Greenwood’s irony-laden tale of the ‘little man’ in time of war (and successor to the well-received Mr Bunting (1940)) shows clear shades of the likes of Mr Pickwick and The Diary of a Nobody’s hapless protagonist, Charles Pooter. Here, however, the backdrop is altogether more ominous, as this distinguished literary-comic lineage is transposed to the context of the London blitz:
All the warnings of past years, all the unheeded prophecies, were now the facts of the moment, a nightmare made true and visible. Through it all strode Mr Bunting, to do business in ironmongery, one of the million little men Hitler failed to understand, his chief emotion a resolute, slow anger as of one who marks the tally against the day of retribution.
So emerges lower middle-class hero George Bunting, defying the Luftwaffe and distrusting the neighbours in equal measure. In terms of the ‘little man’ theme, more recent parallels might be drawn with Orwell’s portly insurance salesman, George Bowling in Coming up for Air (though the prophetic insight granted the latter is rather less in evidence here). In Greenwood’s novel, however, the eponymous hero – veteran of Brockley’s hardware shop, is portrayed with both humour and warmth, so that while readers are frequently invited to smile at his numerous foibles, he is clearly to be regarded much more with sympathy than contempt. Thus, as Greenwood informs us:
He was not brilliant, nor heroic, but there was one thing he could do – endure. He could stick it out right to the end. It was the one thing he was good at, and it happened to be almost his sole duty.
Thus lies the basis of Mr Bunting’s heroism, such as it is. Certainly his bowler-hatted defiance is as admirable as it is amusing, as is his unshakable belief in the Victorian virtues of ‘guts and determination’ (‘A war was like all other things, he told them; to win you’d got to put your back into it’). Buoyed up by his battlefield promotion at Brockley’s (he is put in temporary charge of the ironmongery department, a role he predictably embraces with relish), Mr Bunting assumes the mantle of the common-man unfalteringly holding out against German imperial might (‘A queer lot the Germans, he thought. Couldn’t stay in their own country’).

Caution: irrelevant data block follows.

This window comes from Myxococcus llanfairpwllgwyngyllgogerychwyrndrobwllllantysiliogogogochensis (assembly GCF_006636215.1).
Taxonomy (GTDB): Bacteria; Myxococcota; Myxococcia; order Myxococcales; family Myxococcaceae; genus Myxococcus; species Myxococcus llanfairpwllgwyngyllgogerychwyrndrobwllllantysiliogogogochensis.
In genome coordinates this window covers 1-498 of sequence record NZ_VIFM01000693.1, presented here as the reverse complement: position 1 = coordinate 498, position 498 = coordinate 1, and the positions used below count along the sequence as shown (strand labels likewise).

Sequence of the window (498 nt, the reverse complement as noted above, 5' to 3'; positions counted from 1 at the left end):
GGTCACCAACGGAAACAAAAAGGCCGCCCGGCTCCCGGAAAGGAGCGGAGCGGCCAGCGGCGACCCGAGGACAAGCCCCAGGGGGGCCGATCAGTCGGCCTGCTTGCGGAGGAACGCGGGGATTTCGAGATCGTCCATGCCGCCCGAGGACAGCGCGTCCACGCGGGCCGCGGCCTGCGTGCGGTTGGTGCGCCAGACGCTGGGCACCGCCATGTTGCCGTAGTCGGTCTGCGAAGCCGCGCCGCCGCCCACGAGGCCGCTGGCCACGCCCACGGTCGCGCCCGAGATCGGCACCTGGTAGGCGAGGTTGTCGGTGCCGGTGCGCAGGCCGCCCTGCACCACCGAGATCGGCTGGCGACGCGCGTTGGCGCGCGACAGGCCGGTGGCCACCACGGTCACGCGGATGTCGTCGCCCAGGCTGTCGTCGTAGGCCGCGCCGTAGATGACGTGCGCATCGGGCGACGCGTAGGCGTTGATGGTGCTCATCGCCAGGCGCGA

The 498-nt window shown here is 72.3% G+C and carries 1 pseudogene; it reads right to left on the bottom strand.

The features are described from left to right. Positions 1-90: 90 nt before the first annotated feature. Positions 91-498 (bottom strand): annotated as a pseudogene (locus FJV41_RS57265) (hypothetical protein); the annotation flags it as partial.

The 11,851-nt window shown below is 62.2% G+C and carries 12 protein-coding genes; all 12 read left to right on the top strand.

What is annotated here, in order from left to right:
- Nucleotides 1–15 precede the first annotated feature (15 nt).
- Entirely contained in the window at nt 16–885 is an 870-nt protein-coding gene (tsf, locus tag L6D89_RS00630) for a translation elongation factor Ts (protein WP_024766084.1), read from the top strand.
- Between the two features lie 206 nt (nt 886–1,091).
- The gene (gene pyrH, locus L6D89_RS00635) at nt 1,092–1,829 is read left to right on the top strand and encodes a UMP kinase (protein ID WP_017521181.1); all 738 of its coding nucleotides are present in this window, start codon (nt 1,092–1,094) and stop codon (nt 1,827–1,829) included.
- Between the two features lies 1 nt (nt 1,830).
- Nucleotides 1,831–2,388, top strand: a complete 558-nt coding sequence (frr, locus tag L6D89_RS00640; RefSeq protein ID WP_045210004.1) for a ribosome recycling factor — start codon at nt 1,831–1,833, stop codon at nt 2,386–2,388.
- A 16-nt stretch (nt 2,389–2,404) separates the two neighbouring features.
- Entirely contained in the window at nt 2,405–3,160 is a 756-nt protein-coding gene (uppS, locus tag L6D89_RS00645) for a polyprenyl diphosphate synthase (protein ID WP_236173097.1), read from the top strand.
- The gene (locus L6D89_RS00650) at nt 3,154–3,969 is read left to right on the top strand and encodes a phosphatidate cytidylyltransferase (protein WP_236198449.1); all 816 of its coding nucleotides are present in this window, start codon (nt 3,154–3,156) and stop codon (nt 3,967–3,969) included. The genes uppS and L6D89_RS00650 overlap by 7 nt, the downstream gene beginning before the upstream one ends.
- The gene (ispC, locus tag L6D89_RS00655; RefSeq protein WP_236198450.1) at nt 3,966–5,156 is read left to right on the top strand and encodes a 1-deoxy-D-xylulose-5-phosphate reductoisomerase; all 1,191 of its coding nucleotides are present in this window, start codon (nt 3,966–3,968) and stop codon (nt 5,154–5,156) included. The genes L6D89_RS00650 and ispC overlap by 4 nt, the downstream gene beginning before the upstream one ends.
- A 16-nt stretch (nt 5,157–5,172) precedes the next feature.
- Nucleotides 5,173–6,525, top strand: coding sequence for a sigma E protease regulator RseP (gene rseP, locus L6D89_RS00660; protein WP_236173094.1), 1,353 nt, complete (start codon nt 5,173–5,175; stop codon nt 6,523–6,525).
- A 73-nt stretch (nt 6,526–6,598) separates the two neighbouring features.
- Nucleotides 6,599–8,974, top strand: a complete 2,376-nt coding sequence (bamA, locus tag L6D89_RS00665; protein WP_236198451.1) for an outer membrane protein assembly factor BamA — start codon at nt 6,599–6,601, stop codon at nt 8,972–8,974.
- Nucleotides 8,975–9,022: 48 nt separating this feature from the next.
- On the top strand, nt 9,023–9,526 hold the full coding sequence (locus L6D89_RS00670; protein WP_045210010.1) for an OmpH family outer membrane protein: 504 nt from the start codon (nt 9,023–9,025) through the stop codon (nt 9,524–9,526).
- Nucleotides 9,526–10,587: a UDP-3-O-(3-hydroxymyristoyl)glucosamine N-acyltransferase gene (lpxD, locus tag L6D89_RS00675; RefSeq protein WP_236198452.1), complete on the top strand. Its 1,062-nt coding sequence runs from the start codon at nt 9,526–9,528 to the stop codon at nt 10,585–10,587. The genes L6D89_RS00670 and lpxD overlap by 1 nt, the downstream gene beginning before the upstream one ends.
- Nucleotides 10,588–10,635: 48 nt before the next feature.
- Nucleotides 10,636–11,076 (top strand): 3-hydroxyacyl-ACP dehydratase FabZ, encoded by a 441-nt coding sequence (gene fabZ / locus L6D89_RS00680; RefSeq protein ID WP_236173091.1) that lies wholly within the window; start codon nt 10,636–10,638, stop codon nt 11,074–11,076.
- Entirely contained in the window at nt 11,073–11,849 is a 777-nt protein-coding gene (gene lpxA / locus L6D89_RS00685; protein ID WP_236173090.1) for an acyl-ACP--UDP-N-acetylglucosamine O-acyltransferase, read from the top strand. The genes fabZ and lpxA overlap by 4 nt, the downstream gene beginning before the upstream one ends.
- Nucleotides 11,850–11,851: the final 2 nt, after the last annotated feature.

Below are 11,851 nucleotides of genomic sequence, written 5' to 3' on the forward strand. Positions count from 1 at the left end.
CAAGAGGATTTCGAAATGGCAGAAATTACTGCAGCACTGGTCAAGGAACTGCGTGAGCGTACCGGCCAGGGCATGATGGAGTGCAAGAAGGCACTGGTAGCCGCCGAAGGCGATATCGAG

The task of supplying the foil to Mr Bunting’s singular patriotism falls to his elder son, the idealistic ‘thinker’ (and possibly aptly named) Ernest, who, much to the chagrin of his father, dares to cast doubt on the efficacy of the war effort:
The trouble with most people, Ernest considered, was that they didn’t think. They accepted a war as though it were a natural catastrophe, like an earthquake, not the result of human blundering, like a railway accident. They devoted themselves to national service in war-time with a courage and devotion one rarely saw displayed in time of peace. They made sacrifices which, rightly directed, would have ushered in a golden age.
Of course, it’s hard to deny that Ernest may well have a point, though the pro-Hitler sympathies which occasionally attend such thoughts warn us off accepting him as the novel’s real moral centre; indeed there are points at which he arguably risks emerging as a more contemptible (and no less deluded) figure than his father. Meanwhile, comedy mingles with tragedy when younger son Chris is killed in action; now an interlude of personal grief usurps the intermittent Pooter-ish buffoonery, reminding readers that Mr Bunting’s world is far from mere comedic fantasy. The period of mourning is swiftly halted, however, when an incendiary bomb landing on the roof of a neighbour’s house affords Mr Bunting the long-awaited opportunity to ‘prove himself’ (reflecting a frustrated desire for action which marks much home front fiction). In the event, (and in true-style) the experience of extinguishing the bomb whilst held only by the ankles by the ageing resident colonel proves ‘not so much heroic as awkward and uncomfortable’. Yet for Mr Bunting the episode supplies the long-envisaged moment of reckoning he craves: ‘At last he was really in the war’.